Roman Catholic Diocese of Brescia

Diocese of Brescia
Dioecesis Brixiensis

Brescia Cathedral
Country Italy
Ecclesiastical province Milan
Area 4,538 km2 (1,752 sq mi)
- Total
- Catholics
(as of 2015)
960,000 (est.) (83.3%)
Parishes 470
Denomination Catholic Church
Rite Roman Rite
Established 1st Century (199 years ago)
Cathedral Cattedrale di S. Maria Assunta e Ss. Pietro e Paolo (Duomo Nuovo)
Secular priests 735 (diocesan)
199 (Religious Orders)
Current leadership
Pope Francis
Bishop Luciano Monari
Emeritus Bishops Bruno Foresti
Giulio Sanguineti
Vigilio Mario Olmi (Auxiliary Bishop Emeritus)

The Diocese of Brescia (Latin: Dioecesis Brixiensis) is a see of the Catholic Church in Italy. The diocese is suffragan of the Archdiocese of Milan, also in Lombardy (northern Italy).[1][2] It has an area of 4,338 km², with 469 parishes and a population of 1,094,237.


Legend traces the beginnings of Christianity in Brescia to Saint Barnabas, who is said to have made Saint Anatolus bishop. However, Milan also claims Anatolus as its first bishop, consecrated by Saint Barnabas. In any case, faith was probably brought to Brescia by way of Milan. During the reign of Emperor Hadrian, Brescia was the scene of the martyrdom of Saints Faustinus and Jovita (cfr. Acta Sanctorum, 15 February). From the time of the persecutions tradition mentions the names of several bishops, but nothing authentic is known concerning them.[3] In the fourth century Saint Philastrius occurs. He was succeeded by Saint Gaudentius, consecrated by Saint Ambrose (c. 387), who erected outside the city walls the church Ad Concilia Sanctorum, in which the holy matron Silvia was buried later.

A number of the bishops who ruled this diocese form the 4th to the 7th centuries are entitled saints, e.g. Paul of Brescia, Theophilus of Brescia, Saint Silvinus, Saint Gaudiosus, Saint Optatianus, Saint Dominator (495), and Saint Dominic of Brescia (613), who with the many gifts he received from the Lombard Queen Theodolinda, erected the church called the Rotonda. Bishop Ramperto brought to Brescia the Benedictines, who constructed a church to which they transferred the relics of Saints Faustinus and Jovita; he also took part in the Council of Mantua of 827.

Bishop Notingus received the title of Count of Brescia for the see from Emperor Louis II in 844, so he and his successors became prince-bishops, civil rulers of the city and the countship. Many struggles followed, in particular after Margrave Arduin of Ivrea, who had proclaimed himself King of Italy (1002), had slain the bishop of this city of holding allegiance to Holy Roman Emperor Henry II. Henry, to ensure the fidelity of the citizens of Brescia, was obliged to confirm the civil liberty granted them by Arduin, which is the origin of the civic commune of Brescia. Bishop Landolfo II (1007) built the church of Santa Eufemia outside the walls.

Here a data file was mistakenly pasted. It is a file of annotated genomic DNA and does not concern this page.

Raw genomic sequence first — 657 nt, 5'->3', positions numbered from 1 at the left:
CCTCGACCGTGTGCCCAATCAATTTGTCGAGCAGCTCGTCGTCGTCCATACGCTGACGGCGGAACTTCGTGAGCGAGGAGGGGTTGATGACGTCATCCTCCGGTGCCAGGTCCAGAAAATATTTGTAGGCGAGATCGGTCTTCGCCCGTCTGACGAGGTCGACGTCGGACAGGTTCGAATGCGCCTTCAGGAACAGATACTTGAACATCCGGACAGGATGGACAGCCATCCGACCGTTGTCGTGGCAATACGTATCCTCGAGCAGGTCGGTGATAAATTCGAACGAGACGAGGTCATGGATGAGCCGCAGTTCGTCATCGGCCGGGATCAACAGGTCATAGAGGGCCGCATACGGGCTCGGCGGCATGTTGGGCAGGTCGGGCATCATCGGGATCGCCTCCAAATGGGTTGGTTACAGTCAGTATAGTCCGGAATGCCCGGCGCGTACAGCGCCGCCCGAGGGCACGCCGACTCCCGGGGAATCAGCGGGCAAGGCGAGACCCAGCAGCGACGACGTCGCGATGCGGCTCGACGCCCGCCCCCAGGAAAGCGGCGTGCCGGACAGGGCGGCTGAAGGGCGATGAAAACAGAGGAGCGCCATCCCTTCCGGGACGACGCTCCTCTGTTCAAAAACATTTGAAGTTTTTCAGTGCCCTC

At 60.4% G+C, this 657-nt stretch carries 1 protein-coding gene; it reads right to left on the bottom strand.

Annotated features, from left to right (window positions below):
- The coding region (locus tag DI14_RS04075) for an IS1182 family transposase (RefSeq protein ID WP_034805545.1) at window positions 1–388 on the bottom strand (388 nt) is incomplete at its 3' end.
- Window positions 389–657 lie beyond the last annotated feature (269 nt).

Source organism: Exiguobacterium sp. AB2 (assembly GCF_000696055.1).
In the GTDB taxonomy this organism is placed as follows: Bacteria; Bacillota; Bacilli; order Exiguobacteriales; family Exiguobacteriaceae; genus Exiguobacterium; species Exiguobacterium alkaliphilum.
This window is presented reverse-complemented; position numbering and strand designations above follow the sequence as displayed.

During the episcopate of Manfredo Lucciaga (1133), Arnold of Brescia disseminated his teachings, with the result that the governors of the city all but confiscated the property of the churches of Brescia. Alberto Rezzato (1213) had the Paterines to contend against; he also brought many relics from the Holy Land. Blessed Gualla Ronio (1229), of the Friars Preachers, was distinguished for his virtue. Berardo Maggi (1275), a Guelph (papal supporter in the Investiture Conflict), was made Duke and Count of the city, and constructed among other works two canals diverting the waters of the Rivers Chiese and Mella, in order to furnish the motive force for many factories. Tommaso Visconti (1388) did much for the maintenance of discipline among the clergy. Under Bishop Francesco de' Mareri (1418), the preaching of St. Bernardine of Siena wrought a great moral reform in the city of Brescia. Pietro dal Monte (1442) adorned the episcopal palace, erected a hospital and wrote various works. Paolo Zane (1481) built the shrine of Santa Maria delle Grazie and established the hospital for incurables.

In the sixteenth century three cardinals succeeded each other: Francesco Cornaro (1532), Andrea Cornaro (1543) and Durante de' Duranti (1551). In conformity with the decrees of the Council of Trent, Domenico Bollani (1559) convened a diocesan synod (1574) and founded the seminary. Giovanni Dolfin (1579) seconded St. Charles Borromeo in his work of reform, who by his own desire celebrated the obsequies of Bishop Dolfin. Bishop Pietro Vito Ottoboni (1654) was later elevated to the papacy under the name of Alexander VIII. Cardinal Alb. Badoaro (1706) was a very zealous pastor, combating in an especial manner the Quietism which occurred his diocese. Cardinal Angelo M. Quirini (1727) founded the library of the commune, which took its name from him, and did much towards the restoration of the cathedral. During the episcopate of Giovanni Nani (1773) the French invasion took place, with the attendant pillaging of churches and convents.

The current bishop is Mons. Luciano Monari, since 2007.


This list is incomplete; you can help by expanding it.

to 1700

  • Ursacius (Ursicinus) (347)[4]
  • Joannes Fiumicelli (1174 – 1195)
  • Berardo Maggi (Sep 1275 - 1308)[5]
  • Federico Maggi (2 January 1309 – ca. 1317)[6]

since 1700

  • Daniello Marco Delfino (15 Sep 1698 - 5 Aug 1704 Died)
  • Cardinal Gianalberto Badoer (Badoaro)[18] (7 Jun 1706 - 17 May 1714 Died)
  • Giovanni Francesco Barbarigo (9 Jul 1714 - 20 Jan 1723 Appointed, Bishop of Padua)
  • Fortunato Morosini, O.S.B. (15 Mar 1723 - 25 Jun 1727 Died)